Anthony Collins is probably best remembered
today as a gifted conductor of classical music, particularly of Sibelius and
especially of that composer’s symphonies, all seven of which he memorably
recorded for Decca in the early days of LPs (early 1950s). Collins wrote many
film scores, notably for producer Herbert Wilcox in England. Collins settled in
Hollywood and wrote music for RKO Radio Pictures. His film scores (other
than those featured here) include The Swiss Family Robinson and Tom
Brown’s Schooldays. Alas much of his music seems to have gone missing
due to various takeovers in the music-publishing industry. But with this new
release, piloted by the young conductor John Wilson (also something of a
scholar specialising in lighter music), perhaps a Collins’s revival might be
Victoria the Great, starring Anna Neagle, was Anthony Collins’s first film score. The
‘Prelude’ opens and closes imposingly, as befits the subject, with one of
Collins’s memorable ‘royal’ slow marches not far removed from Elgar and Walton
and used in the coronation scenes. In between there is atmospheric material
underscoring the Lord Chamberlain’s urgent ride to Kensington to inform the
young Victoria that she is now Queen. ‘Portrait of Lord Melbourne on his Horse’
introduces some gentle whimsy in the eighteenth century classical tradition as
the old soldier is mildly ribbed by the Queen while having his portrait
painted. ‘Victoria and Albert’ is a tender picture of domestic conjugal bliss
while ‘The Queen’s Caprice’ underscores Victoria’s gentle guying of the
hesitant Prince Albert when they first meet. The end titles feature ‘Victoria
Regina’, another grand march complete with cannon salutes and integrated with
the coronation music. It concludes this suite.
From another Anna Neagle film about the
World War II heroine, Odette, we hear the charming Viennese-waltz-style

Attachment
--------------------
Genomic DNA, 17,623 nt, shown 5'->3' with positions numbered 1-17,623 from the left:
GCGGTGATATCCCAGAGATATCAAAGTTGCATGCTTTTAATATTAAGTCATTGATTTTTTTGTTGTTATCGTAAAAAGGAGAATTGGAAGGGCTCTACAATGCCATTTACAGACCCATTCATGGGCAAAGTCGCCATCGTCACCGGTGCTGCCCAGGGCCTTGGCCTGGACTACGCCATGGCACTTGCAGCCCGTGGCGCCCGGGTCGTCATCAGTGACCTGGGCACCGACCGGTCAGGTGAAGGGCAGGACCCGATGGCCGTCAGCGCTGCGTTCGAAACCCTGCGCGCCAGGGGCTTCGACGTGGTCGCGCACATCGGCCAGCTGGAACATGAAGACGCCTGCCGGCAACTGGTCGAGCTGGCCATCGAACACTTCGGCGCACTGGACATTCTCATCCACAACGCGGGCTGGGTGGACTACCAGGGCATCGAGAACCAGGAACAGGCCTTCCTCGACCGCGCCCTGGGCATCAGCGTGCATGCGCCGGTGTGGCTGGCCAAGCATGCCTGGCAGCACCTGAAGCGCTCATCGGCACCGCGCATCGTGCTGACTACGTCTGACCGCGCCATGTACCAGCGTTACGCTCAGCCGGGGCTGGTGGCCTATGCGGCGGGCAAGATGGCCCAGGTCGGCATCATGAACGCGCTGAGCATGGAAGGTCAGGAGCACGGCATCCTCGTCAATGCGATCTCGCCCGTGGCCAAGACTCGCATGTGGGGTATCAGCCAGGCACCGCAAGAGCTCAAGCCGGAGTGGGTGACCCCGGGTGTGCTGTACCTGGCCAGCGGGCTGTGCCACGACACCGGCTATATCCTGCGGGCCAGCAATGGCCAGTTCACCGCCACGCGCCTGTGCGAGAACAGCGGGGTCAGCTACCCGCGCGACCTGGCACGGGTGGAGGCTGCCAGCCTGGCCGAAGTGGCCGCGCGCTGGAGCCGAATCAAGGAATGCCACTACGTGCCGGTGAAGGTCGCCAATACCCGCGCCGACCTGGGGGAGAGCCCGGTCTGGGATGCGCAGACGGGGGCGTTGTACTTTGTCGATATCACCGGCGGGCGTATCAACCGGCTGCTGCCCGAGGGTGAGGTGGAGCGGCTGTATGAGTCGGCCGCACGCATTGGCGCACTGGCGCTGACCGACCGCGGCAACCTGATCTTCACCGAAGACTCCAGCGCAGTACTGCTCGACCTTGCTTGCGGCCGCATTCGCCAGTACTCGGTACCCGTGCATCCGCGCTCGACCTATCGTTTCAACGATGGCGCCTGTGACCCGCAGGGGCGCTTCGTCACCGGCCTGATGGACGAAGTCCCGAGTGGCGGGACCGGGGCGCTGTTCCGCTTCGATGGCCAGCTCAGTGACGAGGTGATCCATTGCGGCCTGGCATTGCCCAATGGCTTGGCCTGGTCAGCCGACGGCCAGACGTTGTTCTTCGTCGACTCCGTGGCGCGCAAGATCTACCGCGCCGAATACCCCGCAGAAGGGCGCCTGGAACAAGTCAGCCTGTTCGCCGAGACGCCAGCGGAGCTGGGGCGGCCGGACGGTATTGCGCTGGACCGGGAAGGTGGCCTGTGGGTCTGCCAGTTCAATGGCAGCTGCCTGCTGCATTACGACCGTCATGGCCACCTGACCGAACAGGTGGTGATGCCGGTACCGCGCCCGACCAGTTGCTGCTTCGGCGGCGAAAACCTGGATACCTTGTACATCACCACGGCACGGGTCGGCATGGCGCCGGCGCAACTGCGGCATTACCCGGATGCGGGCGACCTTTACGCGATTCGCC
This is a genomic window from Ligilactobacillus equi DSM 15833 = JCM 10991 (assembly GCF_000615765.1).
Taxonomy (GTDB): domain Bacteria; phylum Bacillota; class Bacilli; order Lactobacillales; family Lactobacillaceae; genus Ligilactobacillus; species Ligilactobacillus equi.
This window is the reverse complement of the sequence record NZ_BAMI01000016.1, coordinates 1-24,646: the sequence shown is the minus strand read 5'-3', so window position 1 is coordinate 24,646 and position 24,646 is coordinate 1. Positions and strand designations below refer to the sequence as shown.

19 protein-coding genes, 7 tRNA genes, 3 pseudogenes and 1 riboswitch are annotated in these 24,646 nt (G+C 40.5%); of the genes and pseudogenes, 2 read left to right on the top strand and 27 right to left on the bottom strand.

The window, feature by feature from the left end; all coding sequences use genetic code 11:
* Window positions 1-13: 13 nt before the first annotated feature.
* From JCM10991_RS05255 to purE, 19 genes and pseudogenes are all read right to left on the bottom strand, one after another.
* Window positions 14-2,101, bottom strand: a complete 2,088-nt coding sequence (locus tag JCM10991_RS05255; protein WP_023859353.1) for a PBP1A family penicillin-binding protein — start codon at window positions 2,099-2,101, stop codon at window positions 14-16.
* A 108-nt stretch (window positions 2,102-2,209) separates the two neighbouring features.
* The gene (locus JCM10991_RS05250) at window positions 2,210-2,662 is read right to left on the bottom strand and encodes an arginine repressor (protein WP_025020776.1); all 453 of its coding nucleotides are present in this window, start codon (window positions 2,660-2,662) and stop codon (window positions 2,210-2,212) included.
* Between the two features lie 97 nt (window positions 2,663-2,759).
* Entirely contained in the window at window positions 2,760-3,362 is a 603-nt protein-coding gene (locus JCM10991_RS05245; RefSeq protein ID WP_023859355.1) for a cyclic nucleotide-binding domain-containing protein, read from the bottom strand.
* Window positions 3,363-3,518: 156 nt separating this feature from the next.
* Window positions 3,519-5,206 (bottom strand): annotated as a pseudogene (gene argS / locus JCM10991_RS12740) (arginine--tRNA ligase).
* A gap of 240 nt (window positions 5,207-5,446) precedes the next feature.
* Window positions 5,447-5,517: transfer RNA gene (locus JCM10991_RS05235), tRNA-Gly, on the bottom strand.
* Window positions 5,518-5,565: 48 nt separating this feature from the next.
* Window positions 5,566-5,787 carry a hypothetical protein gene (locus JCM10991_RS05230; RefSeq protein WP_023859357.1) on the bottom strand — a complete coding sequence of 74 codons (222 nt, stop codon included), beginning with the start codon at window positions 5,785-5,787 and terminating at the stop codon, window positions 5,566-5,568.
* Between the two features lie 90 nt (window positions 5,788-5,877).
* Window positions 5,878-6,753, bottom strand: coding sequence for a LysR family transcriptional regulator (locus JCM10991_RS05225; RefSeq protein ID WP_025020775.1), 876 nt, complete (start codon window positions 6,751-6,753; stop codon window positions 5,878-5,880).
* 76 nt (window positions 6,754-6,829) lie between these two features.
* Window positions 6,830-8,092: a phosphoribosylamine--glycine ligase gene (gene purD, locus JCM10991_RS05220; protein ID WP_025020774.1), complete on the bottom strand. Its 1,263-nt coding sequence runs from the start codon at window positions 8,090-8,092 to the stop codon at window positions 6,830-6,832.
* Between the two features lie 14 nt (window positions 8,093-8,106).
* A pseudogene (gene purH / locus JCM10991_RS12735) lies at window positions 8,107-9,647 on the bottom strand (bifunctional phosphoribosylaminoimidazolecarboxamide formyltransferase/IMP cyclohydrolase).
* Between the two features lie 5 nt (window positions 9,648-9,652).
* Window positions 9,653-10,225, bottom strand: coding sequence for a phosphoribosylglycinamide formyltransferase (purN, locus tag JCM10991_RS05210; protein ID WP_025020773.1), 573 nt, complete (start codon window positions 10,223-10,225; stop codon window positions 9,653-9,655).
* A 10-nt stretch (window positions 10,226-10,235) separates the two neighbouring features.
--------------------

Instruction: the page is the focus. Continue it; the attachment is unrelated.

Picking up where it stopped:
‘Valse Lente’. The Lady with Lamp, again featuring producer Herbert
Wilcox’s wife, Anna Neagle, is represented by ‘Prelude and Valse Variations’. Collins’s
Prelude music speaks eloquently of suffering, endurance and heroism while the
waltz variations move from battlefields to glittering ballrooms.
The Festival Royal Overture forms a
wonderful rousing opening to this album’s concert. As its name implies, it is
full of pomp and circumstance. It was first performed by the BBC Concert
Orchestra on June 6 1956, conducted by Stanford Robinson. Besides its royal
connotations it would seem to be very suitable for newsreel introductory music.
Perhaps the best-known item is Collins’s
delightful four minute light music encore, Vanity Fair first broadcast
September 1952 and has been performed countless times since. The Song of Erin (subtitled Lamentation [perhaps for a dead hero as the concluding bars
might suggest] is a mistily atmospheric Celtic piece spotlighting the cor
anglais. Also from the Emerald Isle, Eire is a 3-movement suite
commencing with a jolly swaggering ‘Battle March’ setting of ‘Mat Hannigan’s
Aunt’. Next comes a misty dream-like ‘Reverie’ arrangement of the well-known
song ‘The Mountains of Mourne’ and finally another merry setting of ‘Phil the
Fluter’s Ball’. Saint Cecilia, termed by Collins as a madrigal, was one
of the composer’s last compositions, written some four years before his death.
No clue is given to the subject matter of this gently flowing work except that
it might be thought to be a sunny depiction of the church of that name in Rome.
Louis XV Silhouettes’ first movement ‘At Versailles’ begins majestically with a flourish
in the grand style of Lully before proceeding to sound rather more like Handel.
‘At the Tuileries’ covers various dances: ‘Sicilienne’, ‘Tambourin’, ‘Pavane’,
‘Forlane’, and ‘Passecaille’ - all cast in the style of the period but with an
unmistakeable Collins overlay, often spiced with a pinch of sly wit. The Suite
concludes with a movement entitled ‘At Luciennes’ located at the chateau of the
King’s mistress Madame du Barry. The music is all feminine charm, frippery and
The album concludes with Collins’s Symphony
for Strings, another example of the composer’s predilection for pastiche
period pieces. And once more his style is elastic, overlaying his own light,
witty touch over: first a Haydn-like Allegro; then an introspective ‘Adagio
molto’ that mourns gravely in the style of Bach, and finally the ‘Allegro
vivace’ that takes us back to the Celtish with a jolly, skittish setting of a
song that I seem to remember is entitled ‘Oh Dear What Can the Matter Be?’ or
has that line predominant.
John Wilson leads the BBC Concert Orchestra
in sparkling performances of these charming confections.
Film, and other music, by a quite-forgotten
composer-conductor. ’Charming light music, worth exploring by the adventurous.
The variety of the material makes it difficult to rate, so it’s with some
qualification I give this the rating I do.